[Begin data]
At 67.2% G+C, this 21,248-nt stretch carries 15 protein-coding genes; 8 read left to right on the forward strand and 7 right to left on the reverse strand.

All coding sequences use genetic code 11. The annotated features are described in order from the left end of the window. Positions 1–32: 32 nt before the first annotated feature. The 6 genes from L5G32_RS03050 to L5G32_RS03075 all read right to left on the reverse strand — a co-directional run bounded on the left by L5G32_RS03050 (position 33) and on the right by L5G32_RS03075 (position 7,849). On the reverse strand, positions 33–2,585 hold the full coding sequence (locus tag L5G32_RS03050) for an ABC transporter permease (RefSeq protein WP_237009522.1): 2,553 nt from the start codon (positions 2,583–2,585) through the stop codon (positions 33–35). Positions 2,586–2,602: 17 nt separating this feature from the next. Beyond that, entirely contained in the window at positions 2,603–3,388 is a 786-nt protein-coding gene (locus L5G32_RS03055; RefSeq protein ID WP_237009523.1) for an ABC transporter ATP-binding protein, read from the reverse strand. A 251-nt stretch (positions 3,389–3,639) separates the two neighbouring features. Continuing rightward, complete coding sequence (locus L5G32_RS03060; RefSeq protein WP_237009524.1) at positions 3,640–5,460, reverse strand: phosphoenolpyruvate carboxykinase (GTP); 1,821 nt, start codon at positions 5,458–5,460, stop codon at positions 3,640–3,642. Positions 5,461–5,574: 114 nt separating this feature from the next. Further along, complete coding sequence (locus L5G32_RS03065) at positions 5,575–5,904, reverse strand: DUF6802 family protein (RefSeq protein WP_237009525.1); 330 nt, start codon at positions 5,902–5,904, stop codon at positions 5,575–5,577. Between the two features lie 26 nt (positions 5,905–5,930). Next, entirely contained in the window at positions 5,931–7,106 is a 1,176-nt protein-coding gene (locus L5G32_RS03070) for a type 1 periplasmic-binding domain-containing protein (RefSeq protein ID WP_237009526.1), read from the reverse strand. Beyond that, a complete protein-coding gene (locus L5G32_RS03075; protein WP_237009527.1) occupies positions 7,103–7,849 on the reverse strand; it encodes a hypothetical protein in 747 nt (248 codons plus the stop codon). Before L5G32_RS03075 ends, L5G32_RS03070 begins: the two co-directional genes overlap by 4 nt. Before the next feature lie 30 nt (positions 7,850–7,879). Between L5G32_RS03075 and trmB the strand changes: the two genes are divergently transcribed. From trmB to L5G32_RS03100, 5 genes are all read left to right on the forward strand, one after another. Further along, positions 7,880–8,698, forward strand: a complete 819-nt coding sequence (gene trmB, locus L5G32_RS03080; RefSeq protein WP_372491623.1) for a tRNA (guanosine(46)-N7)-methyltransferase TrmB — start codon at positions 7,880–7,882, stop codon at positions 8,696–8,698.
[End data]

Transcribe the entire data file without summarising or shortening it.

At 67.2% G+C, this 21,248-nt stretch carries 15 protein-coding genes; 8 read left to right on the forward strand and 7 right to left on the reverse strand.

All coding sequences use genetic code 11. The annotated features are described in order from the left end of the window. Positions 1–32: 32 nt before the first annotated feature. The 6 genes from L5G32_RS03050 to L5G32_RS03075 all read right to left on the reverse strand — a co-directional run bounded on the left by L5G32_RS03050 (position 33) and on the right by L5G32_RS03075 (position 7,849). On the reverse strand, positions 33–2,585 hold the full coding sequence (locus tag L5G32_RS03050) for an ABC transporter permease (RefSeq protein WP_237009522.1): 2,553 nt from the start codon (positions 2,583–2,585) through the stop codon (positions 33–35). Positions 2,586–2,602: 17 nt separating this feature from the next. Beyond that, entirely contained in the window at positions 2,603–3,388 is a 786-nt protein-coding gene (locus L5G32_RS03055; RefSeq protein ID WP_237009523.1) for an ABC transporter ATP-binding protein, read from the reverse strand. A 251-nt stretch (positions 3,389–3,639) separates the two neighbouring features. Continuing rightward, complete coding sequence (locus L5G32_RS03060; RefSeq protein WP_237009524.1) at positions 3,640–5,460, reverse strand: phosphoenolpyruvate carboxykinase (GTP); 1,821 nt, start codon at positions 5,458–5,460, stop codon at positions 3,640–3,642. Positions 5,461–5,574: 114 nt separating this feature from the next. Further along, complete coding sequence (locus L5G32_RS03065) at positions 5,575–5,904, reverse strand: DUF6802 family protein (RefSeq protein WP_237009525.1); 330 nt, start codon at positions 5,902–5,904, stop codon at positions 5,575–5,577. Between the two features lie 26 nt (positions 5,905–5,930). Next, entirely contained in the window at positions 5,931–7,106 is a 1,176-nt protein-coding gene (locus L5G32_RS03070) for a type 1 periplasmic-binding domain-containing protein (RefSeq protein ID WP_237009526.1), read from the reverse strand. Beyond that, a complete protein-coding gene (locus L5G32_RS03075; protein WP_237009527.1) occupies positions 7,103–7,849 on the reverse strand; it encodes a hypothetical protein in 747 nt (248 codons plus the stop codon). Before L5G32_RS03075 ends, L5G32_RS03070 begins: the two co-directional genes overlap by 4 nt. Before the next feature lie 30 nt (positions 7,850–7,879). Between L5G32_RS03075 and trmB the strand changes: the two genes are divergently transcribed. From trmB to L5G32_RS03100, 5 genes are all read left to right on the forward strand, one after another. Further along, positions 7,880–8,698, forward strand: a complete 819-nt coding sequence (gene trmB, locus L5G32_RS03080; RefSeq protein WP_372491623.1) for a tRNA (guanosine(46)-N7)-methyltransferase TrmB — start codon at positions 7,880–7,882, stop codon at positions 8,696–8,698.